If you are not from a finance background but still like to understand the whole credit crisis, just watch the following video (animated story) that explains the entire story of the Credit Crisis in Plain English.
In simple terms, a crisis is caused by banks being too nervous to lend money to us or each other. Where they will lend, they charge higher rates of interest to cover their risk. In the real world, that means more expensive mortgages, and in the worst cases, repossession and bankruptcy of businesses. There is no doubt that the credit crunch has exacerbated a downturn in the housing market and the broader economy. Homeowners are struggling to meet mortgage repayments and are unable to remortgage their homes to free up extra funds. And, such ‘uncertainty’ is the bane of business success. Uncertainty’ stifles creativity, kills jobs, offers up more crises.
The deteriorating economic outlook has undermined business confidence. With too many mandates, regulations, red tape, and the second-highest corporate income tax rate on the planet, government has heaped too many burdens on business. Small businesses are paying the price for an economic crisis they didn’t create. More and more small businesses are being rejected for loans. It doesn’t matter how ‘creditworthy’ or what the business is; they are being rejected. If a small business is not growing (and very few are) or hold more personal assets (which many don’t in a service-based economy) banks won’t lend. With credit creation stalled, banks not lending, small businesses not growing or hiring; the economy can’t produce new jobs; this is an obvious recipe for a stagnant economy for the next three or more years.
During the Reagan administration lowering taxes increased revenues to the treasury due to increased economic activity (higher profits for businesses, more entrepreneurs opening new businesses, and increased employment all led to higher tax receipts). The Obama Regime that has taken control of our government want our economy to collapse so that they can install a control and command economy and move our country one-step closer to being a totalitarian socialist state. Naturally, we will need a new Congress before any improvement in the treatment of business can be expected. Can you imagine Pelosi or Reid cutting taxes and regulations on business? Unfortunately, we are going to have to go through a prolonged period of tough times. Unemployment will remain high. The economy will remain stalled. And, 2011 will be brutal.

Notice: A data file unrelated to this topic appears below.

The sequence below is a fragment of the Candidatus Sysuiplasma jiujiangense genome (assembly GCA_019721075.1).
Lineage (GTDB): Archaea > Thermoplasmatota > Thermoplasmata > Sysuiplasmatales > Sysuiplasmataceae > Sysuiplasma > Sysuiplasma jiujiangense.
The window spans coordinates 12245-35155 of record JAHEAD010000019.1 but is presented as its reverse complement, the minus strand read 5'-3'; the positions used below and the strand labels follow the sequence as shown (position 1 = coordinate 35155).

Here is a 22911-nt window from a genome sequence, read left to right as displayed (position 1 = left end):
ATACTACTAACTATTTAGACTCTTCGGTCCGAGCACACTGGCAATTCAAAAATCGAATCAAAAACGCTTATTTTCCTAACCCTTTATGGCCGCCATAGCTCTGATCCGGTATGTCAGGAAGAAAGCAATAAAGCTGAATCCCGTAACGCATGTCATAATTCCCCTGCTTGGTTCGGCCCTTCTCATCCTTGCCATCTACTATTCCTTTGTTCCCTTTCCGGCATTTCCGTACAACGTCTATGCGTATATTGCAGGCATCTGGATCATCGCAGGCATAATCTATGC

But, not all news is terribly bad. While we can theorize about leading and lagging indicators of the economy, rail traffic is a good economical indicator as it moves heavy industrial goods as well as huge quantities of regular consumer goods through our economic system. Freight rail is a “derived demand” industry — demand for the rail service is tied with demand for the products that the railroads haul. Simply put, it’s a measure of how much stuff is being shipped. If stuff is not moving, the economy is not moving. Rail traffic, therefore, acts as a solid barometer of the overall health of the economy. While there has not been that much improvement in overall traffic, there has been some ‘less negative’ movement in most freight rail categories. Rail traffic remains relatively steady, up 11.4 percent compared with the same week in 2009, but down 13.2 percent from 2008. And, cargo freight demand was up 6% more than pre-recession levels.
To the Obama regime, it’s all about power. It’s actually easier to gain total control over a vastly weakened country, with a needy populace when the economy is hurting. We are not going to get the toothpaste back in the tube anytime soon, if ever. And, 76,000,000 eligible voters stayed home last election. Democrats desperately need to fool midterm voters into believing that they’re doing something to create jobs. Don’t buy it. More of the same won’t solve our economic problems. The global economies are dying from a lack of strong capitalism and available credit to spawn free market mechanisms. This is neither a V-shaped recovery nor a double-dip recession. What recovery have we seen? The already bad economy is not growing or expanding as unemployment gets worse.
Banks are not lending. Unemployment is running at near double-digit levels in the US and the Eurozone. Consumers are worried about losing their jobs and are having their incomes squeezed; consumer confidence is way down. That makes businesses anxious about investing. Housing is in a free fall with new home sales imploding. The commercial real estate bubble has yet to pop. Durable Goods have tanked. Business profits down. Technical indicators suggest market investors are about to get clobbered. We are still trying to manipulate ourselves out of an inevitable depression. Fundamental storm clouds are gathering. This is going to get bumpy. This economy and this country are heading toward a collapse. Yes, collapse, if we do not reverse course soon.
Not much has changed since ‘State of the Economy – March 2010″. You might want to read back from a historical perspective.